The applicant proposes to operate a yard waste composting facility at B Flatlands Avenue, Brooklyn, an approximately acre site consisting of fill material, located within an undeveloped portion of Spring Creek Park. The site is southeast of the intersection of Fountain and Flatlands Avenues, Brooklyn. The composting facility would receive approximately 15, tons per year of leaves, small brush, stumps, wood chips, grass, discarded Christmas trees, and, starting in the third year, this throughput would include up to 1, cubic yards of horse manure per year. Composting would take place within outdoor windrows.
View Slideshow A tree may grow in Brooklyn, but an amazing urban farm flourishes on Governors Island.
An inspiring GrowNYC initiative is teaching inner city kids how to plant, water, harvest, and cook pesticide-free fruits, herbs, and vegetables. Located on Governors Island just a quick ferry ride from lower Manhattan, the Teaching Garden is a 21,square-foot urban farm that offers free educational field trips to NYC students—many of whom have never seen how food is grown.
Now in its fourth season, the half-acre Governors Island Teaching Garden comprises raised planters, a fruit orchard, an outdoor kitchen with a large solar ovenhigh-tunnel greenhouse, and even an aquaponics system housed inside a converted shipping container.
The Teaching Garden currently has 69 individual planting beds built from recycled plastic lumber with over 40 plant varieties during the summer season. Earth Matter NY supplies the compost. Project Farmhouse community space with wall of edible plants coming to Union Square The majority of students who visit are from immigrant families, such as the group of fourth graders from PS present on the day we visited.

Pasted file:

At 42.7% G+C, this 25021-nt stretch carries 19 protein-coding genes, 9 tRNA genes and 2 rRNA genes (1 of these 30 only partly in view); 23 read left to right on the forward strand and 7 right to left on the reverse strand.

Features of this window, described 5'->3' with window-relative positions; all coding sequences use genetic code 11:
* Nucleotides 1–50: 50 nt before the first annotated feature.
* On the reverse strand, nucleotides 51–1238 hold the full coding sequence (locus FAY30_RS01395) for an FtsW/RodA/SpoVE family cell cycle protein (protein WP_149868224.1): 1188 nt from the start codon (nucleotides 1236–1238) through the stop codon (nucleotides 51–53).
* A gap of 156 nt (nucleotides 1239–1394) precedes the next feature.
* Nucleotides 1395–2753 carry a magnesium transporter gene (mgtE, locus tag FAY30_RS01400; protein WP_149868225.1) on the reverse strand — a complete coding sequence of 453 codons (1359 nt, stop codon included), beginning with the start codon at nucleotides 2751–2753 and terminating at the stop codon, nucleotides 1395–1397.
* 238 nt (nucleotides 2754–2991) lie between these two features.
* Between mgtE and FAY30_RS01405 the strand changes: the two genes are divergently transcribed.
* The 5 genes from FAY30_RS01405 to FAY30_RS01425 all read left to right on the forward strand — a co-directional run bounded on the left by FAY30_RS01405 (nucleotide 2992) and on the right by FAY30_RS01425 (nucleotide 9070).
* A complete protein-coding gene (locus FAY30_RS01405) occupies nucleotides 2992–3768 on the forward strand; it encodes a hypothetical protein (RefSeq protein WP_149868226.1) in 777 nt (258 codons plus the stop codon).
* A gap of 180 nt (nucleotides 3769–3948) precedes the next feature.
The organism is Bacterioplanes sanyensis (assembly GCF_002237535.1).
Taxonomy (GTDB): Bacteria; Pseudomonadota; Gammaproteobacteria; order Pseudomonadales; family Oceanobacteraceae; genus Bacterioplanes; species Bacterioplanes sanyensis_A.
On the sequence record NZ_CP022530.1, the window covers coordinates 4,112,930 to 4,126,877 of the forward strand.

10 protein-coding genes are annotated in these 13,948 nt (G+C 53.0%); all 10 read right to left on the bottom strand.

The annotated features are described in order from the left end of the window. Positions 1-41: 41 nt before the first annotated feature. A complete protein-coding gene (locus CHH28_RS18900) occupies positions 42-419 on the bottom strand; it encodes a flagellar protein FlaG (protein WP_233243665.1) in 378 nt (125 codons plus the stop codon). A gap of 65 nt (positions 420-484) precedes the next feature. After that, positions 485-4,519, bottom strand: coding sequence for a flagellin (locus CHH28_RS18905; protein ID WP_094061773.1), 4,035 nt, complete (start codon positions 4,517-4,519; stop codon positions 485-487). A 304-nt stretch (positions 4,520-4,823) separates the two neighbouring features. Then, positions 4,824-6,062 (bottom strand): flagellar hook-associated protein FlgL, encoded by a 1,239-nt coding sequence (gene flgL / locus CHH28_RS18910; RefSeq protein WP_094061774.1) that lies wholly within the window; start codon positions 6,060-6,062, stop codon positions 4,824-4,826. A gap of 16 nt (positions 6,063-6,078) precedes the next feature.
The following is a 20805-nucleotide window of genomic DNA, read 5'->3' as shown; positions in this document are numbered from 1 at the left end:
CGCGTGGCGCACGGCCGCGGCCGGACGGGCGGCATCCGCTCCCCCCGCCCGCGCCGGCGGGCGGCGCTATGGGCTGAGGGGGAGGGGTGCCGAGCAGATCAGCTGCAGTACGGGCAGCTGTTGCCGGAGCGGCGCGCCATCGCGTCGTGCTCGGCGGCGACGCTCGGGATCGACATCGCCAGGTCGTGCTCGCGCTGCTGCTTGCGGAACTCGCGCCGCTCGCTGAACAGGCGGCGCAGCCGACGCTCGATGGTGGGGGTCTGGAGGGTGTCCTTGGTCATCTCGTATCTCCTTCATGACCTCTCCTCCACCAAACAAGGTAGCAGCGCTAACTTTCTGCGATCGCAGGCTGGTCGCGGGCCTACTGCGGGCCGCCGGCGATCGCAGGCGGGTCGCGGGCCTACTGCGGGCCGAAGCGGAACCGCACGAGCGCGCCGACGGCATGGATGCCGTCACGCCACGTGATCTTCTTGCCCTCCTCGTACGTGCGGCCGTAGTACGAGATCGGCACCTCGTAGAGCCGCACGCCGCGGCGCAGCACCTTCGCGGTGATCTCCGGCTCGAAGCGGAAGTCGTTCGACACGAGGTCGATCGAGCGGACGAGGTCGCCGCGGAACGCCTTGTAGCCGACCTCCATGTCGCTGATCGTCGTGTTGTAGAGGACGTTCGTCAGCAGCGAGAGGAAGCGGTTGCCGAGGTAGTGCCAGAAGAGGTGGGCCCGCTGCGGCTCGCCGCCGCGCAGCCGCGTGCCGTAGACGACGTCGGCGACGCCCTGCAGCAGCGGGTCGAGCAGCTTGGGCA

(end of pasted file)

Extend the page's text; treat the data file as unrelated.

The educational journey begins with an introduction about the fruits and vegetables the participants harvest as well as a lesson on their nutritional value.
The group is then led to the different planting beds and orchard to pick ingredients, followed by a trip to the outdoor kitchen for a lesson on cooking what they harvested for a true farm-to-fork experience.
The students also plant seeds for future harvests and learn about sustainable initiatives ranging from renewable energy to recycling and composting. Almost all the food we grow here the students eat. Now we only bring on olive oil and spices.
Expansion also lets us to bring more students out here and slightly larger classes. It also shows students what a small scale farm would look like. Other sustainably minded projects are being built with the help of corporate volunteers. CSR programs help subsidize most of the costs of the Teaching Garden to keep the educational program free for students.Drag Queen Story Hour/DQSH and Anastasia Higginbotham present Not My Idea Saturday, Nov.
17, from AM to PM in McNally Jackson Books SOHO. nyc compost project hosted by queens botanical garden The NYC Compost Project helps reduce waste in NYC and rebuild City soils by providing New Yorkers with the knowledge, skills, and opportunities they need to produce and use compost.
2 EAST HARLEM NEIGHBORHOOD PLAN PREPARED FOR The East Harlem Neighborhood PROJECT PARTNERS Office of City Council Speaker Melissa Mark-Viverito .
The NYC Compost Project, created by the NYC Department of Sanitation in , provides compost education and outreach to NYC residents, community groups, city agencies and non-profits. About the NYC Compost Project. The NYC Compost Project, created by the NYC Department of Sanitation (DSNY) in , works to rebuild NYC’s soils by providing New Yorkers with the knowledge, skills, and opportunities they need to make and use compost locally.
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